How to Set Boundaries in a Relationship?

Let’s face it: relationships can be challenging, especially with those closest to us. It’s important to set boundaries in your relationships to create a safe space for you and others and to feel comfortable with the amount of compromise. Setting healthy boundaries in your relationship will reduce frustration and resentment, improve communication, and help your relationship grow.

Boundaries Defined

Boundaries define who we are and where we end. They’re personal limits that show our preferences, needs, wants, and desires — and our ability or inability to accommodate others’ needs. They also let people know what they can expect from us in certain situations and what they can’t expect.

Boundaries help keep our relationships healthy by creating clear expectations for all parties involved. When people understand where the other person stands, they can work together without stepping on each other’s toes or getting frustrated when things don’t go their way.

They have three primary functions:

  • To define your personal space and protect it from invasion by others
  • To define what is acceptable behavior in a relationship and what isn’t
  • To protect yourself from feeling responsible for other people’s behavior

That said, relationship boundaries are the same as personal boundaries. The difference is that your relationship boundaries are set with another person and managed by you. To do this, you must be able to identify what your limits and red lines are for your relationship.

So, if you don’t know what to do or say when your boundaries have been crossed, then you’re not alone. What does it mean to set a boundary? How to set healthy ones? Let’s learn.

Types of Boundaries

Boundaries separate you from others and keep you from being emotionally involved with everyone else’s problems. Each person needs to have their own space, time, and energy to focus on themselves.

Many different types of boundaries exist. Some people prefer rigid boundaries, while others prefer soft boundaries. The type of boundary best for any situation depends on the individual and the circumstances involved. However, they can be broadly categorized into two:

Hard Boundaries

Hard boundaries are concrete rules that cannot be violated by anyone or anything. Hard boundaries protect the integrity of your physical, emotional, mental and spiritual self by defining acceptable and unacceptable behavior in your life. If someone crosses your hard boundary, it can result in severe consequences, such as ending the relationship.

Soft Boundaries

Soft boundaries are flexible rules that may bend under certain circumstances but will not break entirely under pressure from others or ourselves. Soft boundaries may be difficult or impossible to enforce because they allow for flexibility in how they are applied depending on the situation.

Based on the categories above, boundaries can be broken down into the following types.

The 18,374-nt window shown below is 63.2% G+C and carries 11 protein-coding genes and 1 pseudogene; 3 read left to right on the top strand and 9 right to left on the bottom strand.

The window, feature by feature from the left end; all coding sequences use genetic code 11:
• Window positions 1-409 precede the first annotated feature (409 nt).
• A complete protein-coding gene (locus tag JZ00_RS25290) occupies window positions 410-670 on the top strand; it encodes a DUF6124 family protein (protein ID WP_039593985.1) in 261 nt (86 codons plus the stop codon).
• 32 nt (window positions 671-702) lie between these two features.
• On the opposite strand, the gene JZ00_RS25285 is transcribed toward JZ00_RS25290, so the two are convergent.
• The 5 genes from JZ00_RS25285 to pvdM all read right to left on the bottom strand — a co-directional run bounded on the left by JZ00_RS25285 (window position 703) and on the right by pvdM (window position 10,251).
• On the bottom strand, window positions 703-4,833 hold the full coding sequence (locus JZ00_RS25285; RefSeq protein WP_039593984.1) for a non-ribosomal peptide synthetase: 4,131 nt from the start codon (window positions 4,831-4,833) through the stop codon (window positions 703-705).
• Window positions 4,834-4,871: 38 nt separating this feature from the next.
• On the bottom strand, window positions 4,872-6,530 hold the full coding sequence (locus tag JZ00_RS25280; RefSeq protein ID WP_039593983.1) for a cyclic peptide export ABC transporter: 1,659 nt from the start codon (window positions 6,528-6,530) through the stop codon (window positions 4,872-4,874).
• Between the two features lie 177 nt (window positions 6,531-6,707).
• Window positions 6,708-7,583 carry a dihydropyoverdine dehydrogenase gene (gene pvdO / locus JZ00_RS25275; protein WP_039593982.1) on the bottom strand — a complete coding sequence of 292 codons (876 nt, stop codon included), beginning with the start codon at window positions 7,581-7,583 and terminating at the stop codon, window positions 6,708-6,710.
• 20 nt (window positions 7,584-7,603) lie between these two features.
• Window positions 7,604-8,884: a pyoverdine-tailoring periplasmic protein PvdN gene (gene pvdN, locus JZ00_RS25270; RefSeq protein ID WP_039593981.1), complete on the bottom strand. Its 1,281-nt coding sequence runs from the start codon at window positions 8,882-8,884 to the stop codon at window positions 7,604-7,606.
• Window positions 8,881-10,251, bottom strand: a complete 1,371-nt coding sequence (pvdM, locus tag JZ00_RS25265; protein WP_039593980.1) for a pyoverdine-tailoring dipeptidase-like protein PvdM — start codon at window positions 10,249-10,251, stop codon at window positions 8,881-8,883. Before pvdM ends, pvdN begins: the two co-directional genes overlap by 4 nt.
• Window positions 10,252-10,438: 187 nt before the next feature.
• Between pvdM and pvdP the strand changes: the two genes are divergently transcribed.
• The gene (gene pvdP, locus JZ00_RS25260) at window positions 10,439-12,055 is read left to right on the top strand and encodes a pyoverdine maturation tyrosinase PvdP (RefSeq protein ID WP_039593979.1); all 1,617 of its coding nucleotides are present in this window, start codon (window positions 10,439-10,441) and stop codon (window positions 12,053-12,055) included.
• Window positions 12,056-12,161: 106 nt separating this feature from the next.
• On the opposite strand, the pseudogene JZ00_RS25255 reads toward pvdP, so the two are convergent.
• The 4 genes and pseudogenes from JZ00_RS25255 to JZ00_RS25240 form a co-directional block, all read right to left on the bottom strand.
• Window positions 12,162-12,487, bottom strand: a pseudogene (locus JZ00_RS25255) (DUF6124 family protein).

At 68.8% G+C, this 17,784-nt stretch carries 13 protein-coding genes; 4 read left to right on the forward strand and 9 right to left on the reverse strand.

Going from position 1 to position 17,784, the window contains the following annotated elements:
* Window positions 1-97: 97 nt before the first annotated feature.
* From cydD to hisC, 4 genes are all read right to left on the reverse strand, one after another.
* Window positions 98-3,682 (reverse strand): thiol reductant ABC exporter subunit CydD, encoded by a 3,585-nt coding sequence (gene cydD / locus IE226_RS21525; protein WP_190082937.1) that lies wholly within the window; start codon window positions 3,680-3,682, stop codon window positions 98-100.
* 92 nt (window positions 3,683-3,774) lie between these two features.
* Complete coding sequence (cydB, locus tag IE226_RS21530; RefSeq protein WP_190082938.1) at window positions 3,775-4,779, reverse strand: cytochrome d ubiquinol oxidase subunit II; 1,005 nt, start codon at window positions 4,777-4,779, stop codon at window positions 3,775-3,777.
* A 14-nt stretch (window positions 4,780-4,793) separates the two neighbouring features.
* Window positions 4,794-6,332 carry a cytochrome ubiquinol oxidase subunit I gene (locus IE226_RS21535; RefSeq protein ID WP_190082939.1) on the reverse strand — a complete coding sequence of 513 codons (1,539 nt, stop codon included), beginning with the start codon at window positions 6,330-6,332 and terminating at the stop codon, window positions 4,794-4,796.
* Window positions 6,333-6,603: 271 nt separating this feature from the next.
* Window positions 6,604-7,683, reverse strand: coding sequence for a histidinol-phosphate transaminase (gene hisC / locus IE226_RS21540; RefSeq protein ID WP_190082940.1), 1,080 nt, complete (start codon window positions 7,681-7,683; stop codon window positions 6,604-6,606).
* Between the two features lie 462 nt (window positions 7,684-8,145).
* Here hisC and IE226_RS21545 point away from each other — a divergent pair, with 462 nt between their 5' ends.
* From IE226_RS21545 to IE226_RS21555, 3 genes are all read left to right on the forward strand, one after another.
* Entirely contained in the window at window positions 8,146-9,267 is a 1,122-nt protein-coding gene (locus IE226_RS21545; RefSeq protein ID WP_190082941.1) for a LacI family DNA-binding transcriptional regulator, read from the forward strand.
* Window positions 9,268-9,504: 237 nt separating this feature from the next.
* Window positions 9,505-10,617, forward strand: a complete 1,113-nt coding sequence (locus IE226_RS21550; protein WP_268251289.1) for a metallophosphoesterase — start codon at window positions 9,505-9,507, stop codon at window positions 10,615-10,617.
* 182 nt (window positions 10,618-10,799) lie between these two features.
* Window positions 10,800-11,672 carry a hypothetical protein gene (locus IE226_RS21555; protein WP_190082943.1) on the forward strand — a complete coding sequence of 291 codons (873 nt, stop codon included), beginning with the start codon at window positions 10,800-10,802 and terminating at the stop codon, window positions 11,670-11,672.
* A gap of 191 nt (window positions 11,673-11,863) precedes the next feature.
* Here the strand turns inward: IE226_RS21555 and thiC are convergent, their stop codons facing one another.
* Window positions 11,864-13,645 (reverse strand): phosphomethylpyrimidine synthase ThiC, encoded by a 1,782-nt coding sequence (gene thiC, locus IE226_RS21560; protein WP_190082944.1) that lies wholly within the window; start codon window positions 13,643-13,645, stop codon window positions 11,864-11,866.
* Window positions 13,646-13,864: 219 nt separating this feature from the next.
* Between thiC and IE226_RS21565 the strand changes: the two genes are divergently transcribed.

• Physical

Physical boundaries include not sharing personal space with someone else (you have a right to have your own space) and not touching or being touched by someone else without consent. These are important because they protect us from physical harm, like sexual assault or unwanted physical contact.

  • Emotional

Emotional boundaries help us protect our emotions from being used against or drained away. People who don’t set emotional boundaries may feel guilty when saying no to others’ requests because they don’t want to hurt someone else’s feelings or because they’re afraid of rejection for not complying with a request. 

  • Spiritual

These are spiritual limits that protect your spiritual energy from being drained by others who may be taking advantage of it without regard for the consequences to your health or well-being. They are the limits you set for yourself—the things you will and won’t do, the things you’ll allow others to do to you, and the things you won’t allow yourself to do.

  • Sexual

Sexual boundaries are the limits you place on your sexual behavior. They’re what you decide to do and what you decide not to do. They can be as simple as “I will never have sex with anyone who is not my partner and who I have not discussed having sex with” or as complex as “I will only perform in certain fetish scenarios that I have discussed with my partner.”

  • Financial

These limits prevent others from taking advantage of your generosity or spending money on things they shouldn’t be spending on (like gambling). Financial boundaries also include limiting how much money someone can spend on you (such as paying for dinner or drinks).

  • Time

These are the limits we set on how much time we spend with others. Whether it’s social events or phone calls, we all have a limit on how much time we want to spend with others — and when that limit is reached, it’s time for us to do something else!

Examples of Healthy Boundaries

Healthy boundaries are a way of protecting yourself from being taken advantage of. They can help you avoid feeling like you have to do everything for everyone else, avoid being taken advantage of, and allow you to feel like your needs matter.